Today marks the start of National Public Safety Telecommunications Week; a week dedicated to recognizing the vital work of telecommunicators across Canada. Telecommunicators, often referred to as 911 operators, are the behind-the-scenes link between Nova Scotian’s in emergency situations and first responders.
Nova Scotia RCMP telecommunicators dispatch calls for the majority of the province and answer on average 667 calls every day, and of those calls, over two thirds are requests for ambulance, police and fire service. Telecommunicatorsassess each call by asking a series of questions ensuring they dispatch the appropriate emergency response. In 2016, RCMP dispatchers answered a total of 243,713 from the public.
“When you call for help during an emergency situation, hearing a calm, professional voice can be very comforting,” said Bill Long, Officer in Charge of the Nova Scotia RCMP Operational Communications Centre. “This week provides a great opportunity to acknowledge our emergency dispatchers for the valuable service they provide each and every day.”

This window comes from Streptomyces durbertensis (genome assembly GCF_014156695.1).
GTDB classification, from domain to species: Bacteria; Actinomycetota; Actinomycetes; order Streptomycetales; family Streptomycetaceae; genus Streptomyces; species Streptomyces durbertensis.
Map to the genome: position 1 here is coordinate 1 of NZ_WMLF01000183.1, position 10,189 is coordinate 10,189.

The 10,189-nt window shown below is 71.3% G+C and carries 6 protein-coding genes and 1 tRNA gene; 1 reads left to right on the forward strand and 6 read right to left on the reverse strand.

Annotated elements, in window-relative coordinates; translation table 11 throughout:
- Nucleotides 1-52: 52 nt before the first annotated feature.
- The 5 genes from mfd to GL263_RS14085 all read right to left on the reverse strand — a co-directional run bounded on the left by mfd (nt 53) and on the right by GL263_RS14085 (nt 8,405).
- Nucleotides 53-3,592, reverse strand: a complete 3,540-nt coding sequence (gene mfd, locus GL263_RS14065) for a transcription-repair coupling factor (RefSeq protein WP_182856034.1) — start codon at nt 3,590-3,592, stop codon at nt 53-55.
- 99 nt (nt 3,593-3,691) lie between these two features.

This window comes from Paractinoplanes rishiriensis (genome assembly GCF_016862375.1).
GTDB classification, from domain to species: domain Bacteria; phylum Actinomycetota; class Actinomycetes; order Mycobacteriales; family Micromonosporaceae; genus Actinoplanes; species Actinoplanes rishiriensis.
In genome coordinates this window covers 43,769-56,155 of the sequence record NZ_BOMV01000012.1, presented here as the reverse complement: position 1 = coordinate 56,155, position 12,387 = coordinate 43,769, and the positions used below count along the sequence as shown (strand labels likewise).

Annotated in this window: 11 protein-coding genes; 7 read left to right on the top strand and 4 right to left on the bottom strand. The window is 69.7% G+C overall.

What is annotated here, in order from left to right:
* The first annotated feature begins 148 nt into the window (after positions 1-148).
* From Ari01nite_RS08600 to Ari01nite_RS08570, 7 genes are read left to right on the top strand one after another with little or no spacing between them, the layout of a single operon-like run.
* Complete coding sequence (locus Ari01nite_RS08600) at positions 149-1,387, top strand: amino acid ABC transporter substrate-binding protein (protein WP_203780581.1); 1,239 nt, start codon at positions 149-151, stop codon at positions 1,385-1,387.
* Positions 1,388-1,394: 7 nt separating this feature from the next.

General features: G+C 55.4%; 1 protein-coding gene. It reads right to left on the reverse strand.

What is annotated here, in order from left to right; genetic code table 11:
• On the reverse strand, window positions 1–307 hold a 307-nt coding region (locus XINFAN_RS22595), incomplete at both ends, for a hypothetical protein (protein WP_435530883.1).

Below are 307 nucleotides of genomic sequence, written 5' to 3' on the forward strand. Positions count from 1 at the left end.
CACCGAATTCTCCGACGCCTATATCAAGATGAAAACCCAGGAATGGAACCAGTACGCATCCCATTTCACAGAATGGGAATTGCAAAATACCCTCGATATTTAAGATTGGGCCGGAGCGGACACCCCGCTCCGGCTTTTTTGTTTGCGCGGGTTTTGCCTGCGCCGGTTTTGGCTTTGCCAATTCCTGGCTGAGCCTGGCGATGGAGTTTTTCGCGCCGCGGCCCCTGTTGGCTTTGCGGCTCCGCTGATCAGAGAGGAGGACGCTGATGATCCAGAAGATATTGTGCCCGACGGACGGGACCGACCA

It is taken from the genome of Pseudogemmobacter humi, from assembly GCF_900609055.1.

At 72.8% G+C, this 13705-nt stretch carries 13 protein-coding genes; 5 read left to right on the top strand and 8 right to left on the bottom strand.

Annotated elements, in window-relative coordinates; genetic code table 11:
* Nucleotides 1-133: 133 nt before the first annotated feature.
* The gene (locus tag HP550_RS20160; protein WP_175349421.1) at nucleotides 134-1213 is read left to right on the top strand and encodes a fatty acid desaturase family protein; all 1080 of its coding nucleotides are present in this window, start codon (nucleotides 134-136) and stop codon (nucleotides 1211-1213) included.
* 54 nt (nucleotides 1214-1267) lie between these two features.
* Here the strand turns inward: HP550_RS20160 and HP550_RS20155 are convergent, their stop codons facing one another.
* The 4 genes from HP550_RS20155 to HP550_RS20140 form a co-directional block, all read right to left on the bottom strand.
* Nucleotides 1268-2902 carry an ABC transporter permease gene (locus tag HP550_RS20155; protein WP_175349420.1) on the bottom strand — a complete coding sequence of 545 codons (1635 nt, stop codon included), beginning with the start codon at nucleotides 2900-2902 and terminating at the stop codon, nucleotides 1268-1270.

Aside from emergency calls, telecommunicators also receive close to 100 non-emergency, nuisance and abandoned calls daily which translates into time that could be spent handling real emergencies.
Here are some helpful tips to ensure telecommunicators are able to do their jobs effectively:
· Do not program 911 into any phone
· In the case of an emergency call 911 first
· Teach your children about emergencies and explain the proper use of 911
· A phone without a SIM card or a deactivated phone can still call 911
· If you call 911 by mistake, stay on the line and let the operator know
· Ensure your civic address is posted, especially in rural and cottage locations
Tune in to our Facebook (Royal Canadian Mounted Police in Nova Scotia) and Twitter (@RCMPNS) accounts as we will be sharing more information throughout the week.
Source: Media Release